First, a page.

Anesthesia was induced with midazolam (0.2 mg/kg), fentanyl (10 µg/kg), and sevoflurane. For maintenance of anesthesia, all patients were administered sevoflurane and fentanyl with controlled ventilation. Electrocardiography, invasive arterial blood pressure, central venous pressure, pulse oximetry, temperature, capnography, and cerebral oximetry were monitored throughout the operation.
With the patient in the supine position, a lubricated IVUC probe was inserted through the mouth and passed into the esophagus without any complications. Because the probe does not have scale marks, the depth of placement was guided by echocardiography imaging.
TEE using an IVUC probe was able to detect atrial septal defects (ASDs; n = 2) or ventricular septal defects (VSDs; n = 11), and immediately after surgical repair (ASD, direct closure; VSD, patch closure), we confirmed if there was leakage from the direct or patch closure site and evaluated de-aeration in the cardiac chamber (Fig. 2).
After total correction for tetralogy of Fallot (TOF), it is important to examine the right ventricular outflow tract (RVOT), including blood flow to the pulmonary artery, pressure gradient, velocity, and VSD [5]. Fig. 3 shows how to check the postoperative pulmonary artery pressure gradient and velocity using an ICE probe. In this patient, we clearly evaluated the RVOT, leakage of the patch closure site, the main pulmonary artery, and the pressure gradient between the pulmonary valves.
During the period of study, there was a patient with hypoplastic left heart syndrome (HLHS) who underwent a Norwood procedure. We evaluated the neoaorta (conduit from the right ventricle to the pulmonary artery) after completion of the procedure [6]; blood flow through the neoaorta was measured, as shown in Fig. 4.
There were no patients with complications related to introduction of the probe or its use during the surgical procedure.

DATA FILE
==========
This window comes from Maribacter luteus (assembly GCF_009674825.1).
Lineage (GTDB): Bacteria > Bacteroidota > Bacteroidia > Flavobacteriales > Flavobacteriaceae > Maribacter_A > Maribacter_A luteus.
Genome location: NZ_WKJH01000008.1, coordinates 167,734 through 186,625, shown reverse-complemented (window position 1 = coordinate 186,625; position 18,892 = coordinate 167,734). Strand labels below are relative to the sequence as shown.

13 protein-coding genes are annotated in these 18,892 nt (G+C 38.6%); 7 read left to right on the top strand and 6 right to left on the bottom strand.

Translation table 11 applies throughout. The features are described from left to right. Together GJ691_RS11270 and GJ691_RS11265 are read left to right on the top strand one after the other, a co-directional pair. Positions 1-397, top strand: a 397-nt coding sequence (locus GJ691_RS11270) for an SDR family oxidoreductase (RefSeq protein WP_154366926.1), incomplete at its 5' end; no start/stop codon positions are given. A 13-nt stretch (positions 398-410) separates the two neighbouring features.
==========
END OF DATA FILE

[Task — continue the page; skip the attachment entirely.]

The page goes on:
Heart surgery for congenital heart disease in very small infants is often carried out, but it has been difficult to use conventional pediatric omniplane TEE probes in such patients. As a result, we could not previously assess the information about the anatomy, surgical repair, and heart function in patients weighing under 5 kg. Recently, the IVUC probe has been applied to animals and neonates as a TEE, proving it useful and safe. We also experienced the feasibility and usefulness of the IVUC probe based on 15 cases in our hospital.
The AcuNav IVUC probe is reasonable in small infants weighing under 5 kg, but it has several limitations. Because the AcuNav IVUC probe has monoplane features, it is difficult to fully appreciate the three-dimensional nature of the complex cardiac anatomy and the IVUC probe requires significant manipulation, which can be challenging in small patients. In cases involving simple VSD, ASD, and TOF, the defects and the surgical repairs were easily demonstrated. However, more complex congenital diseases, like anomalous origins of the right pulmonary artery (RPA; Table 1), could not be easily assessed.
The probe utilized in this study is not steerable and has only one imaging plane. Even though the probe has a four-way head articulation, it was difficult to obtain standard long-axis two- or four-chamber images of the heart on a case-by-case, and it was not easy to gain transgastric images comparable to TEE with a conventional probe. Moreover, the current study did not include patients with oropharyngeal anomalies in whom the conventional TEE probe could not be passed and for which the IVUC probe may be a useful tool.